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[Guide] Sunbeam Torino EM8000: Reducing the pressure with a dimmer

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  • [Guide] Sunbeam Torino EM8000: Reducing the pressure with a dimmer

    Let me preface this to say, I'm a big fan of my Sunbeam Torino.



    I've had my Torino for about a year now. At the time, I read the reviews talking it down before I bought it but didn't have the bench space for a BDB (and my SO veto'd it based on looks and size).
    I also got it for about AUD 1K, much less than the original RRP. I know a lot of the other Torino posts are in the "pointy end" section, but as I didn't pay nearly that much for it I think it fits here.For the price I think it's the best looking machine that has all the conveniences like dosed shot buttons, pour timer, quick startup etc.


    Right from the start I've been very happy with it in every way bar one: the pressure is way too high.


    I don't know if the pressure gauge on the front is accurate (I don't have a separate grouphead gauge yet) but it says my pour pressure is usually 12 - 14 bar if I want a brew time in the 20-30 second range.
    Grinding/packing the grounds lighter to reduce the pressure results in a pour time in the 10 - 20 second range with flavourless coffee.


    A while back I got the bottom of my old EM6910 portafilter machined out to make myself a naked portafilter.
    Using this gets heaps of squirting all over the place, it makes a huge mess. The puck always looks pretty channelled too, supporting my belief the pressure it too high.


    Early on I found the post noting the lack of OPV in the torino:
    https://coffeesnobs.com.au/brewing-e...tml#post569653
    as well as mention that modding the machine to add one improved it significantly:
    https://coffeesnobs.com.au/brewing-e...tml#post570264


    But this does sound somewhat difficult, I don't have the required plumbing supplies hanging around and finding the array of fittings to suit felt too hard, I'm not versed in sizes, connector types etc.


    Then I found out about adding a dimmer to the pump: https://coffeeforums.co.uk/topic/791...dimmer-switch/


    I'm much more comfortable with electronics and electrical devices, so this was right up my alley. It's also easily reversible; it doesn't require and cutting / modifying of the machine internals so if I don't like the results, or if something goes wrong and I need to send it in for service, I simply open it up, unplug the dimmer, plug the pump back in and no one's the wiser.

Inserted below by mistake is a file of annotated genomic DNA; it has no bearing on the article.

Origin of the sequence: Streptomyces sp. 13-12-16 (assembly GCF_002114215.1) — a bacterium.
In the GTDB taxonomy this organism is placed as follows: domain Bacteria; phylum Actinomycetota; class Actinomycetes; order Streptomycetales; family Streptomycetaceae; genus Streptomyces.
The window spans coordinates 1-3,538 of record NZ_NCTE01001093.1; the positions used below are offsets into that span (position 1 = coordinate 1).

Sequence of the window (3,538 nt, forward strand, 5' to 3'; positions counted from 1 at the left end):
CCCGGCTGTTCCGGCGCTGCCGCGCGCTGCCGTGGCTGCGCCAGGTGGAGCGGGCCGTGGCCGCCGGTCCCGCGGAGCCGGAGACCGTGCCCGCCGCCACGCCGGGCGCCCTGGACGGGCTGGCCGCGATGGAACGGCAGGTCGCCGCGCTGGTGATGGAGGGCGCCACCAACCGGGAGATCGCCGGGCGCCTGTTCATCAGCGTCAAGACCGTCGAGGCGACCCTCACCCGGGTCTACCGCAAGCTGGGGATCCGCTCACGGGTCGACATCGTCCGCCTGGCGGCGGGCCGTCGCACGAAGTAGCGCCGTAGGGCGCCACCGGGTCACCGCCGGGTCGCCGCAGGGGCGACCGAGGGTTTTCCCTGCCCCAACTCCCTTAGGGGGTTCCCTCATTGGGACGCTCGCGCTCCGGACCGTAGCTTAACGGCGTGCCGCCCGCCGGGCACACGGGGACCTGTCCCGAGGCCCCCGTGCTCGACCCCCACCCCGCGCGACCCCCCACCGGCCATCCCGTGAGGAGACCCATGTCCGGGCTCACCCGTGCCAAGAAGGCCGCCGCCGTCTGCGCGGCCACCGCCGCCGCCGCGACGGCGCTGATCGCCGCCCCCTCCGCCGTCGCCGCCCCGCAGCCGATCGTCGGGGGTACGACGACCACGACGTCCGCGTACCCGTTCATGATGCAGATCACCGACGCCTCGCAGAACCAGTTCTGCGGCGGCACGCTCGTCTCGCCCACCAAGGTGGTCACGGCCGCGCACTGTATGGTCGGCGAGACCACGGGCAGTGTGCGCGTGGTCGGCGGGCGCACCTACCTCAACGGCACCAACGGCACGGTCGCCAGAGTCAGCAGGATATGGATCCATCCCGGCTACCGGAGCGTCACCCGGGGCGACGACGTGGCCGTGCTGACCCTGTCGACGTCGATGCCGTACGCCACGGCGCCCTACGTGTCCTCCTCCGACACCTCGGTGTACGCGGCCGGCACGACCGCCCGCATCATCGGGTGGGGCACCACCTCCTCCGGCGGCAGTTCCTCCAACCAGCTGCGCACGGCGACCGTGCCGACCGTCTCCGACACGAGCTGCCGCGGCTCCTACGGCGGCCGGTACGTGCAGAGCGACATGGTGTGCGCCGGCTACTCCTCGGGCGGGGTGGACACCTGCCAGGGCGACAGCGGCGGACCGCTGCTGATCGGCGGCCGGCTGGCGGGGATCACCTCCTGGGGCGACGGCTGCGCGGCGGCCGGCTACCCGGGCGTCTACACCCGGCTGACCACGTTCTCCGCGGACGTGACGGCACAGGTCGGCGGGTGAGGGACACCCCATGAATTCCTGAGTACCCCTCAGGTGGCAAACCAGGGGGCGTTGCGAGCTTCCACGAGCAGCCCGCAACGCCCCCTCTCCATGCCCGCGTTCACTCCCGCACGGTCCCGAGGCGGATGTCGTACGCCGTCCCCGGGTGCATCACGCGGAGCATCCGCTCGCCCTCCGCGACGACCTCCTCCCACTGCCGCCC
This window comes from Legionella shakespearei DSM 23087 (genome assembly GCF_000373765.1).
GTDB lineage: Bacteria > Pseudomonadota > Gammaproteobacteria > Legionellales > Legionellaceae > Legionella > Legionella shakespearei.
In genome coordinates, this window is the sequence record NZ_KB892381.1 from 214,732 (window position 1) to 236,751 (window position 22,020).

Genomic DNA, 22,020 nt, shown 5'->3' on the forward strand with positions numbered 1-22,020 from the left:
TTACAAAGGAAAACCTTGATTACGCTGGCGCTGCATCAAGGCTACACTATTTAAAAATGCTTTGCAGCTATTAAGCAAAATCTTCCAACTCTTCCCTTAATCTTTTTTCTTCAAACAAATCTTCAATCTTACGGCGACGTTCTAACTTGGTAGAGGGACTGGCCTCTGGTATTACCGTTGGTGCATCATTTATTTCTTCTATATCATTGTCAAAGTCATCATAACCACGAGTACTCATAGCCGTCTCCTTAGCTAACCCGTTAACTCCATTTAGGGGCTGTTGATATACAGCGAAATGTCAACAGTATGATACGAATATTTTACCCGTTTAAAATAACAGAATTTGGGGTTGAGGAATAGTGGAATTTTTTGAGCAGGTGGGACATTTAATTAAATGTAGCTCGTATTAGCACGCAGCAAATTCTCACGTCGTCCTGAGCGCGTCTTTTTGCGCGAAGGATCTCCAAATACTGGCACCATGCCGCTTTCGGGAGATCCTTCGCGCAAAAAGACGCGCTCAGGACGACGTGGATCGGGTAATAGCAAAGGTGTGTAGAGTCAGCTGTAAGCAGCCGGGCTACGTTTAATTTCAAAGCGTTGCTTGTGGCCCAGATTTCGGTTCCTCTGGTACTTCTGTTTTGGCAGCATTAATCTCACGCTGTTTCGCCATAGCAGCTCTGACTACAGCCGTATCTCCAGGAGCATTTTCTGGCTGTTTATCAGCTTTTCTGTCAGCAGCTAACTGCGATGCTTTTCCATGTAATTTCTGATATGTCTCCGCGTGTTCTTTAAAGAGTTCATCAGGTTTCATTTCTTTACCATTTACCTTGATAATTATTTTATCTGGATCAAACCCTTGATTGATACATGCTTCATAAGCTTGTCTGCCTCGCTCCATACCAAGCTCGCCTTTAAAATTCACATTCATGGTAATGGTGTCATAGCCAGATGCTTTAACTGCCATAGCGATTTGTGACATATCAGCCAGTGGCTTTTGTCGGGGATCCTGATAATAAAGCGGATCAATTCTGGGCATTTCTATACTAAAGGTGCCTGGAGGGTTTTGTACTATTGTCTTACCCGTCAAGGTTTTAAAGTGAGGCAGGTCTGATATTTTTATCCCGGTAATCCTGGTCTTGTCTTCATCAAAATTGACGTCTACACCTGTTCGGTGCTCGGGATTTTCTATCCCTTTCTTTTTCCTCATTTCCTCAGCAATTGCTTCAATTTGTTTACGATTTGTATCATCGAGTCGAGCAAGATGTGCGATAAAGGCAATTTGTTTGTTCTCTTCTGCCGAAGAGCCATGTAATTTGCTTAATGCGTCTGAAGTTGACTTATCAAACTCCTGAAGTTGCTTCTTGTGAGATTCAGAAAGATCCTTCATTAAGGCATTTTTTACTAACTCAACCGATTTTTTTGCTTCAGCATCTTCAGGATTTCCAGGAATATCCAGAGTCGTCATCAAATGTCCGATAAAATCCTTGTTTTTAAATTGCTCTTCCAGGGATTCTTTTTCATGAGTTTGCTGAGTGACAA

The Dimmer

    This is an off-the-shelf light dimmer:


    Note its label says it's a leading edge dimmer.
    There's basically three main types of dimmer on the market:
    * Leading Edge
    * Trailing Edge
    * Universal


    Leading Edge
    The original / oldest type of normal light dimmers. For each cycle of the AC power waveform these take a chunk off the start, leaving only the final part of each waveform. These typically don't work well with modern electronic and LED based lighting systems, driving the development of the newer generation of dimmers


    Trailing Edge
    As the name suggests, these leave the start of each waveform intact, chopping out the back instead. These work much better with most LED and electronic power supplies so have risen in popularity. However they don't work well eith magnetic or inductive loads due to the back emf from chopping the waveform under full load. This will often damage the dimmer if used to drive these, as well as possibly the load.


    Universal
    These include some version of smarts / circuitry to attempt to determine what kind of load is connected and choose between Leading and Trailing edge mode automatically.


    My Dimmer
    Note in the picture above, my dimmer is leading edge. **This is very important.** The vibration pump in the espresso machine is basically one large electromagnet, pulsing on and off. As such it's very much an inductive / magnetic load so a trailing edge dimmer is not appropriate.


    The first dimmer I tried was a newer/cheaper universal one, a DETA 6032 I got from Bunnings (Australia) as part of a dimmer wall plate: https://www.detaelectrical.com.au/detail-2/?de=6130B
    The dimmer itself had a translucent purple housing.


    I initially wired this up, powered up the coffee machine and pulled the handle to start the water flowing. I heard relays all click, but the pump did not start. I tried the dimmer connected both direction, on both pump terminals, but it made no difference. I suspect it's internal smarts failed to detect what kind of load I had running and gave up.


    The dimmer seen above is the second one I got my hands on.


    I'd suggest trying to find a fixed type Leading Edge dimmer. Reading other posts on the topic suggest you want one with a rather low minimum wattage rating. Most vibration pumps are apparently in the order of 40W so you want a minimum well below this.


    Now, on to installing the dimmer into your machine.


    Disassembly


    You'll need only a philips head screwdriver for this part, it's a pretty straightforward machine to get into.


    Take out the water jug and drip tray (might as well clean them while you're at it).


    Most important: Unplug the machine from the power.


    Then start by removing the two screws on the lower back of the machine.
    Try not to get confused by the reflections in the panel - a stainless steel machine is hard to photo!





    Put these aside in a safe place, note they're ever so slightly different to the ones you'll pull off inside shortly.